I was satisfied at enjoying a good story when I reached the last page, but sorry, too, to have to say farewell to such a motley crew of interesting characters. I'll certainly be reading more of Barbara Gaskell Denvil's novels.

© Helen Hollick

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26 March 2017

It is the last Sunday of March which means...

No reviews on a Sunday 
but today is your day for our
Reader's Voice Page
where you, the reader can have your 4pennyworth of views



Click HERE to be redirected 
C overs? Are they important? Yes or No?
by Anna Belfrage

LOOK OUT FOR...
  • Cover of Month announced on the FIRST Sunday of the month
  • Book of the Month announced on the SECOND Sunday in the month
  • Guest Spot - posted on the THIRD Sunday in the month
  • Reader's Voice - posted on the LAST Sunday in the month  



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25 March 2017

The SHINING CITY by Joan Fallon


Amazon UK £4.49 £11.99
Amazon US $5.57 $15.82
Amazon CA $20.94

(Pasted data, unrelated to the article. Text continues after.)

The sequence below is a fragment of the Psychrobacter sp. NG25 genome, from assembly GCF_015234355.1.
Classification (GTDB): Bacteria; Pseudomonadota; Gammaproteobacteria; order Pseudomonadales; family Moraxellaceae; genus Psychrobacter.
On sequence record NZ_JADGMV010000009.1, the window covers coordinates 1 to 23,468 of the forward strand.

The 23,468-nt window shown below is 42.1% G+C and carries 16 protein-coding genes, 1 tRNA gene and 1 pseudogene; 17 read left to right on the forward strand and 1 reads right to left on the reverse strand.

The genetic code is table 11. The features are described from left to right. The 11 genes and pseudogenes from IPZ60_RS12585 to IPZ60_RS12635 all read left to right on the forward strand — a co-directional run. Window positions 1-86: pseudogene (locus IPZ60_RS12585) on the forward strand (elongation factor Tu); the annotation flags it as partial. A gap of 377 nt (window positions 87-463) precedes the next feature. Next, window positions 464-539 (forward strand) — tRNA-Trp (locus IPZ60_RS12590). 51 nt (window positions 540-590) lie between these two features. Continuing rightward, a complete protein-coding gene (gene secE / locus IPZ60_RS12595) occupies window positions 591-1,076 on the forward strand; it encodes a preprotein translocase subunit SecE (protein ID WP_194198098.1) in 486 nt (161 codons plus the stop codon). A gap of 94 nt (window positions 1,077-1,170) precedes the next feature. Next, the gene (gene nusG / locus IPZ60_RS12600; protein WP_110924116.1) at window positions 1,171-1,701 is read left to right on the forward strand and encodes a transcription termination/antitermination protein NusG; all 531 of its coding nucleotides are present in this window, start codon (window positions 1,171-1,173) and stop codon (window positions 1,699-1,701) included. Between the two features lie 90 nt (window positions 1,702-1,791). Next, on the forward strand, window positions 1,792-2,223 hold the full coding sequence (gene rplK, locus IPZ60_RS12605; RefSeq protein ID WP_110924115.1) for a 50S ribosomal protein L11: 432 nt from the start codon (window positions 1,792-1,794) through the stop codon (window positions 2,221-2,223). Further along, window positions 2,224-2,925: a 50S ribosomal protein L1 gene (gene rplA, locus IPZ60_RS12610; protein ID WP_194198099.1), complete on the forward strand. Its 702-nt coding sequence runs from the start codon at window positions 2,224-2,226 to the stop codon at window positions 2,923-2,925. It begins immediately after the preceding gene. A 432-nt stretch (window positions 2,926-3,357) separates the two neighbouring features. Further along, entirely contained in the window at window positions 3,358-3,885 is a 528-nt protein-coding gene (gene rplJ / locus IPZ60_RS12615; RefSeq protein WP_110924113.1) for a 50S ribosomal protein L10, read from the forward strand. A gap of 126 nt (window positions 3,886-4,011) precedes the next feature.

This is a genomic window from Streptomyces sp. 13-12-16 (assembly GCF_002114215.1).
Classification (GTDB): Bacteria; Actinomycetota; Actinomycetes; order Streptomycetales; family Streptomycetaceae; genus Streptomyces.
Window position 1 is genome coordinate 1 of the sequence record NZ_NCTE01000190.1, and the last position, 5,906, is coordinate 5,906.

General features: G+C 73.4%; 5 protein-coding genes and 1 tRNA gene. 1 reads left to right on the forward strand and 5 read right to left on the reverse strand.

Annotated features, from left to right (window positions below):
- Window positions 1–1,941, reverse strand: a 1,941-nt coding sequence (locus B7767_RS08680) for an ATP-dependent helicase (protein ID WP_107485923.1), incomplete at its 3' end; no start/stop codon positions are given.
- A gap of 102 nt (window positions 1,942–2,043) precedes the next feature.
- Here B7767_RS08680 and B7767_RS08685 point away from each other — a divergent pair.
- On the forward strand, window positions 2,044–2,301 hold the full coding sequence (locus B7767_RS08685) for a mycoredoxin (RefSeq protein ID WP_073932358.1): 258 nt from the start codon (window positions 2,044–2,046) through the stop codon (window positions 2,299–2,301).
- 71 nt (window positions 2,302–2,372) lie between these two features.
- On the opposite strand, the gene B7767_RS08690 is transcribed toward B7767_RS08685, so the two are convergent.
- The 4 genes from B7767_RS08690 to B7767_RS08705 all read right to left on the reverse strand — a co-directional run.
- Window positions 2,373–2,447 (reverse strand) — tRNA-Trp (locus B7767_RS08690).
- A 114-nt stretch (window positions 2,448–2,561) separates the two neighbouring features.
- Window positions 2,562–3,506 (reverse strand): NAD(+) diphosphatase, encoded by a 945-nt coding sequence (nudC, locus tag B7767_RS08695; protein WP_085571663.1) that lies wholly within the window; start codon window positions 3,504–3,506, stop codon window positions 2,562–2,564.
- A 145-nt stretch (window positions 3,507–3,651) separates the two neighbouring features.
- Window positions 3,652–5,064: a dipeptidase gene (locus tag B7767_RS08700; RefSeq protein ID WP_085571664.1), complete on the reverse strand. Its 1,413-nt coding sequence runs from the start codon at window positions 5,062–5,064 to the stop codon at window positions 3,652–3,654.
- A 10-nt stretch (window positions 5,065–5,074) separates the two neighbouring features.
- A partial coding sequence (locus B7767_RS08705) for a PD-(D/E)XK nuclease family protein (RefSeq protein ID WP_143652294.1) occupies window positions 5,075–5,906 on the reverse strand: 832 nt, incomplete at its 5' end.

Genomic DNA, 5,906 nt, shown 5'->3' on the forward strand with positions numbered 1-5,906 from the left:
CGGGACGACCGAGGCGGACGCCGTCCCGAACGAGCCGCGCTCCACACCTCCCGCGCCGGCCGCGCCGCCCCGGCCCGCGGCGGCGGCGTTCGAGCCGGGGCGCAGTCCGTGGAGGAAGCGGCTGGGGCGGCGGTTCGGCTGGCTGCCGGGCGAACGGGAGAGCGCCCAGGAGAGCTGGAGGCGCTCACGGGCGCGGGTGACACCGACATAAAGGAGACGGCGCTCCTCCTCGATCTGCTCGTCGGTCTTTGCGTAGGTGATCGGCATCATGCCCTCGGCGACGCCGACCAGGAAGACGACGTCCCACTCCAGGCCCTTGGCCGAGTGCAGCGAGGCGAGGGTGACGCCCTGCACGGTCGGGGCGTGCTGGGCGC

Family Saga
10th Century
Spain

The Al-Andalus Series Book #1
The Shining City is a wonderful story of tenth-century southern Spain, and of the city of Madinat al Zahra which for such a brief time did indeed, shine, becoming a rival to the capital, Cordoba.
Exploring the rise of the Caliph and Moorish rule, the novel incorporates a wonderful feel of this exotic period of history, skilfully bringing in the culture, history, and religion as well as beautifully written descriptions of every-day life.

The research was obviously undertaken with great affection and 'fact' is seamlessly interwoven into the fictional narrative. The characters are likeable and believable, with their hopes, dreams, fears and ambitions becoming as important to the reader as they are for them. We experience their loves and tragedies with perfect pacing, the story as a whole is most atmospheric – get out your sun-tan lotion for the authenticity feels so real you may need it!
© Mary Chapple
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24 March 2017